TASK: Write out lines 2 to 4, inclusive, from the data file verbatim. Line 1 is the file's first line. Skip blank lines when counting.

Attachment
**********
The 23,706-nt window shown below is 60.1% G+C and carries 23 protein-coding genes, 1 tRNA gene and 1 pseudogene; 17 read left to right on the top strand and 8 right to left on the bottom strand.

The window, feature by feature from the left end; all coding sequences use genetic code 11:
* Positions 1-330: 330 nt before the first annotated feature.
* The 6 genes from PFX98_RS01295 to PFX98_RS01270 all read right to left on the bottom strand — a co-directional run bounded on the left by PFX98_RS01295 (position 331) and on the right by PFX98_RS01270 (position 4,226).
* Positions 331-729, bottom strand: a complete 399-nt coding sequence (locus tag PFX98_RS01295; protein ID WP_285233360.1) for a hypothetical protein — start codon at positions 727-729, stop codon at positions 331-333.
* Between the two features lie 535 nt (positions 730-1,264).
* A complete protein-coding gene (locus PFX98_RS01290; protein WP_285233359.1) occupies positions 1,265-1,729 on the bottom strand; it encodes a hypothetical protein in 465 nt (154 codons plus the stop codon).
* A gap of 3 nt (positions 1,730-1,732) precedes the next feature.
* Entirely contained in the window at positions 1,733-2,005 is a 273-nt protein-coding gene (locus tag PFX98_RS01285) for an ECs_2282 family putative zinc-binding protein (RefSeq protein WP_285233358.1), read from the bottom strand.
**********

The window, feature by feature from the left end; all coding sequences use genetic code 11:
* Positions 1-330: 330 nt before the first annotated feature.
* The 6 genes from PFX98_RS01295 to PFX98_RS01270 all read right to left on the bottom strand — a co-directional run bounded on the left by PFX98_RS01295 (position 331) and on the right by PFX98_RS01270 (position 4,226).